A Minnesota fifth grader told her school board that she and her classmates took an “equity survey,” and her teacher told a student he could not ask his mother to explain a question about “gender identity” to him. They were also told not to talk to their parents about the questions.
While some in politics, education and the media insist, “No one is teaching Critical Race Theory (CRT) in K-12 schools,” stories continue to surface about – you guessed – CRT concepts being taught in K-12 schools.
A Minnesota fifth grader told her school board that during the previous year, she and her classmates took an “equity survey,” and her teacher told a student he could not ask his mother to explain a question about “gender identity” to him. They were also told not to talk to their parents about any of the questions. “Gender identity” is part of CRT ideology about “intersectionality,” where various identities create a hierarchy of power and oppression.
Here’s Haylee Yasgar testimony,
My name is Haylee Yasgar. I was in fourth grade at Riverview Intermediate School last year. During distance learning I was asked to complete the equity survey. My teacher said that I could not skip any questions, even when I didn’t understand them. One question asked us what gender we identify with. I was very confused along with a lot of other classmates. A boy in my class asked my teacher if his mom could explain the question to him because even after the teacher explained it he still didn’t understand. My teacher told him that he was not allowed to ask his mom and that we could not repeat any of the questions to our parents.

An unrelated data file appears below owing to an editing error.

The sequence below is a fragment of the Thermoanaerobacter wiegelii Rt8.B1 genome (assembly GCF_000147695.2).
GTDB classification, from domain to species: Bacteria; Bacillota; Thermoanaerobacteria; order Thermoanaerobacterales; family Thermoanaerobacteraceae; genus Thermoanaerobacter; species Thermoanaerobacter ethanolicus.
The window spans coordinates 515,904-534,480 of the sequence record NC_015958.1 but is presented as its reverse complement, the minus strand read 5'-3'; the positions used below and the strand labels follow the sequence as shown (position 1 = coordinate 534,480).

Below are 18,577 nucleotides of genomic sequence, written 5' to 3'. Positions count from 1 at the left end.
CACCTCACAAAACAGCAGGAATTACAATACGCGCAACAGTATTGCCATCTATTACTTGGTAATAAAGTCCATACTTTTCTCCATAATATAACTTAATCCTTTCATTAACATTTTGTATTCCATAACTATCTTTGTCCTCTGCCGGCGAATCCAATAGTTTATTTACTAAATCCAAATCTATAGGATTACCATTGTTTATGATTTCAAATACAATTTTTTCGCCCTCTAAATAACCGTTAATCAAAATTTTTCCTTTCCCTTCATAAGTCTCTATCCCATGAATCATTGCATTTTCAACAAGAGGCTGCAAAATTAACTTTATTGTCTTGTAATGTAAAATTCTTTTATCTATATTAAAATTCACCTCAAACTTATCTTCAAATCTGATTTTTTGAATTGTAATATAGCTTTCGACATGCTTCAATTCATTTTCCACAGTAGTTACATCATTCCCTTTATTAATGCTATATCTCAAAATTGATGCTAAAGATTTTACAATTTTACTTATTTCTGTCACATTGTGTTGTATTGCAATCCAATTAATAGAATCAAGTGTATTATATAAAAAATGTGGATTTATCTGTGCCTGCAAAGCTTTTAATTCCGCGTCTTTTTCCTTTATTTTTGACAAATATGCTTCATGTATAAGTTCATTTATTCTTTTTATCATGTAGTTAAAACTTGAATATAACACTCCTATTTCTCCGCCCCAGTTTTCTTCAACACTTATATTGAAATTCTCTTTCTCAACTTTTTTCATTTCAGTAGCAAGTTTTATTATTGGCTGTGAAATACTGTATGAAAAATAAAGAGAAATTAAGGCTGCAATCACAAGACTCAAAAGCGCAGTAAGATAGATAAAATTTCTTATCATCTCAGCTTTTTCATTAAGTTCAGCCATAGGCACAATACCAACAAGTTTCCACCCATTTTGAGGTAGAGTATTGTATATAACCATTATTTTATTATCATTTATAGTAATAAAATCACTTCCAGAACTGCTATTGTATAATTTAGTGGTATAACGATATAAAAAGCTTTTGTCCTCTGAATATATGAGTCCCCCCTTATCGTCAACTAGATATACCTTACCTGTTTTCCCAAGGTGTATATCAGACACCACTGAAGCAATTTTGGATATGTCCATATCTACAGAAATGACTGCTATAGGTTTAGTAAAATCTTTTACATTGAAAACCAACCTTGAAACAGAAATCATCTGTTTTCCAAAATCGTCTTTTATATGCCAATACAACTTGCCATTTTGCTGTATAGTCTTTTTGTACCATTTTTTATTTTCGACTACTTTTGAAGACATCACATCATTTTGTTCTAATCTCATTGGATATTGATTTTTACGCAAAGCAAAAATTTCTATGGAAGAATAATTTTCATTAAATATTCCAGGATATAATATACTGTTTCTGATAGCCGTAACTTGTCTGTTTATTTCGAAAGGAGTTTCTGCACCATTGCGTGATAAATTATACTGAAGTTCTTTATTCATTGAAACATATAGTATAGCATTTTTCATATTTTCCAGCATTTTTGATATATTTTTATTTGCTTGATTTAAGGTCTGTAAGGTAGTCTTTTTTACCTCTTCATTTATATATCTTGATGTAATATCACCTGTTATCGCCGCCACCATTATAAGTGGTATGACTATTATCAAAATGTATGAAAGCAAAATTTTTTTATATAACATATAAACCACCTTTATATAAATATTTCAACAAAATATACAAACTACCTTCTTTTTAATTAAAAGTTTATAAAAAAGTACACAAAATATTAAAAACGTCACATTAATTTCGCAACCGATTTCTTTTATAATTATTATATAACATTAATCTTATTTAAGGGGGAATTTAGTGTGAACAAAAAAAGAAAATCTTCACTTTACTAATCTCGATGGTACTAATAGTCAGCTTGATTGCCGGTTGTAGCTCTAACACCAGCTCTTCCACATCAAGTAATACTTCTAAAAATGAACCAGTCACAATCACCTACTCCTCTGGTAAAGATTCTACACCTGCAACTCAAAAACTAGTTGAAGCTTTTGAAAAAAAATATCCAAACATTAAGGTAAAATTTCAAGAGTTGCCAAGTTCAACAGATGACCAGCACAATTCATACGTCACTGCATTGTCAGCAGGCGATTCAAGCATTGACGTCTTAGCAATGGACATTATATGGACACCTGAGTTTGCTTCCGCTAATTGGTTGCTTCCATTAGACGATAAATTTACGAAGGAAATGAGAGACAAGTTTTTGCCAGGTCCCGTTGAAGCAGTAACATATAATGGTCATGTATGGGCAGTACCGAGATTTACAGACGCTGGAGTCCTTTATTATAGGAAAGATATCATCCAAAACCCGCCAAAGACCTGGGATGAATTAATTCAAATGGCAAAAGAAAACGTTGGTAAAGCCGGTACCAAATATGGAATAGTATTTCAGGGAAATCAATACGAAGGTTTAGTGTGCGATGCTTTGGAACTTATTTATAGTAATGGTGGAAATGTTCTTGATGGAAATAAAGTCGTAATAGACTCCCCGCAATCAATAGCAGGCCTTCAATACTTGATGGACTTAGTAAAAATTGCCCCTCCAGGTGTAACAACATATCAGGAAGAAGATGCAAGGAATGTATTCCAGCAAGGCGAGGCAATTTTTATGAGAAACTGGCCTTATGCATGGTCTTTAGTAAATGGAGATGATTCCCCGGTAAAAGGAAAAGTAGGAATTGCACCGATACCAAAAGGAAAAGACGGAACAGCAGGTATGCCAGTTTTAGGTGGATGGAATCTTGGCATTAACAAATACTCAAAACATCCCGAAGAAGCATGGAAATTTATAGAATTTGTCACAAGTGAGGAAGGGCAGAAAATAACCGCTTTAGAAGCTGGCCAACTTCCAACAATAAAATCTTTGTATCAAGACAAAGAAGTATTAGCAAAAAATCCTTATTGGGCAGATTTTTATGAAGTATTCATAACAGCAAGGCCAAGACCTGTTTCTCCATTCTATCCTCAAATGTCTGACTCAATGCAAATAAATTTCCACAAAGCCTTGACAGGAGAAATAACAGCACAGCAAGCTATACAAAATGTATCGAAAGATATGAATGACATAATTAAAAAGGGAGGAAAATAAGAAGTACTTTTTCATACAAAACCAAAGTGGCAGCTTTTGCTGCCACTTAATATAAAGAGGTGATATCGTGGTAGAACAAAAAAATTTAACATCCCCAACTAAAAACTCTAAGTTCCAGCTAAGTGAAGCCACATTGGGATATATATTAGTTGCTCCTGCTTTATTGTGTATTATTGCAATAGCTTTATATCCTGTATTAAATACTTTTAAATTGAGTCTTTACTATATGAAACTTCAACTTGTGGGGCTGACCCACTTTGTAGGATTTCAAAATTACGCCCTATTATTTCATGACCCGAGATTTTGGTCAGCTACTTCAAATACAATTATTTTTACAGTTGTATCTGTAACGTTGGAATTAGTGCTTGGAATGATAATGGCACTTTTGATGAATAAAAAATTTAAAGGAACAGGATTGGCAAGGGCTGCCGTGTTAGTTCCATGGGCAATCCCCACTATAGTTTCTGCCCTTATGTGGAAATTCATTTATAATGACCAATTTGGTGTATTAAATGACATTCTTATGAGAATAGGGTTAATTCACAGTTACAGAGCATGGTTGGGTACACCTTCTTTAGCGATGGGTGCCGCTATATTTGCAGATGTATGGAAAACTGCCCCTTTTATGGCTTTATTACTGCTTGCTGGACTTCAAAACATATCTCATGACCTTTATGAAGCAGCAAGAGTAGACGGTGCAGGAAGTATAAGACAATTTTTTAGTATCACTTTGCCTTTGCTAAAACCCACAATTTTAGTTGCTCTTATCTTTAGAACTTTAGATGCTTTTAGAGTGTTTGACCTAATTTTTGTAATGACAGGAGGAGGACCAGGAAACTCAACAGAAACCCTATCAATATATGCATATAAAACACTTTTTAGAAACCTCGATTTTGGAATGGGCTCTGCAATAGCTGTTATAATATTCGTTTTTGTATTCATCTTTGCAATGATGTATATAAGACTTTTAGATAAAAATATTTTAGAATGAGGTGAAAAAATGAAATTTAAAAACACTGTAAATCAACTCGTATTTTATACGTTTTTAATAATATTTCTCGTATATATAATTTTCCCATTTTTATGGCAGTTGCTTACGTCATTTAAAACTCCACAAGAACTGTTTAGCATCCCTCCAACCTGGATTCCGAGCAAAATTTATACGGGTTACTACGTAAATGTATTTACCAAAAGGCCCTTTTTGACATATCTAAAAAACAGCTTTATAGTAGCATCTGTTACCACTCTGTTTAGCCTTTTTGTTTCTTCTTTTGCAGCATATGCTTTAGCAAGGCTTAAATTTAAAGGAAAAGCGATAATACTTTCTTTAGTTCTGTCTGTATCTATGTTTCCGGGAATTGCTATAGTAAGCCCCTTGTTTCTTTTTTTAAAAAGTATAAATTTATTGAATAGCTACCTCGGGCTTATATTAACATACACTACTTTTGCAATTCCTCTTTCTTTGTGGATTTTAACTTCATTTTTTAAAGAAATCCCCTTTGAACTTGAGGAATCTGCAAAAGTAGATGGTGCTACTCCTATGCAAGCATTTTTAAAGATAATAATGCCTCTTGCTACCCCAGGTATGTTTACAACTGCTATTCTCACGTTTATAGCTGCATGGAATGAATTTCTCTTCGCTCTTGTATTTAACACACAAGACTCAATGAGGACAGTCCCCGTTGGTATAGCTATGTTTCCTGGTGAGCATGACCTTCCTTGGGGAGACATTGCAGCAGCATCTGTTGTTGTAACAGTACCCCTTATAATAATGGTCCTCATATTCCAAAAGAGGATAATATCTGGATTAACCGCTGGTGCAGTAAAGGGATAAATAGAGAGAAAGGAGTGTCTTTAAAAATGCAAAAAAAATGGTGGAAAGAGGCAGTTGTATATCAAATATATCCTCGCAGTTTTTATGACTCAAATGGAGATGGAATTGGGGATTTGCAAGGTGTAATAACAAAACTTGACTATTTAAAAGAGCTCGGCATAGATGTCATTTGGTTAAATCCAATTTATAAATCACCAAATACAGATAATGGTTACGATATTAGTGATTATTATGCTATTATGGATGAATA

I want the school board to know how uncomfortable and nervous this made me. My mom always tells me I can tell her anything, but she also tells me I can trust my teachers, too. Being asked to hide this from my mom made me very uncomfortable, like I was doing something wrong. Thank you.
According to AlphaNews, concerned citizens gathered at the board meeting to discuss the Sartell-St. Stephen School District shelling out $80,000 to Equity Alliance Minnesota for an audit of “racial inequities.” In describing itself, the Alliance says, “We work WITH organizations to support systemic equity and integration through careful and intentional use of professional development; external supports, including equity audits, facilitation and action planning; and student programming (emphasis theirs).”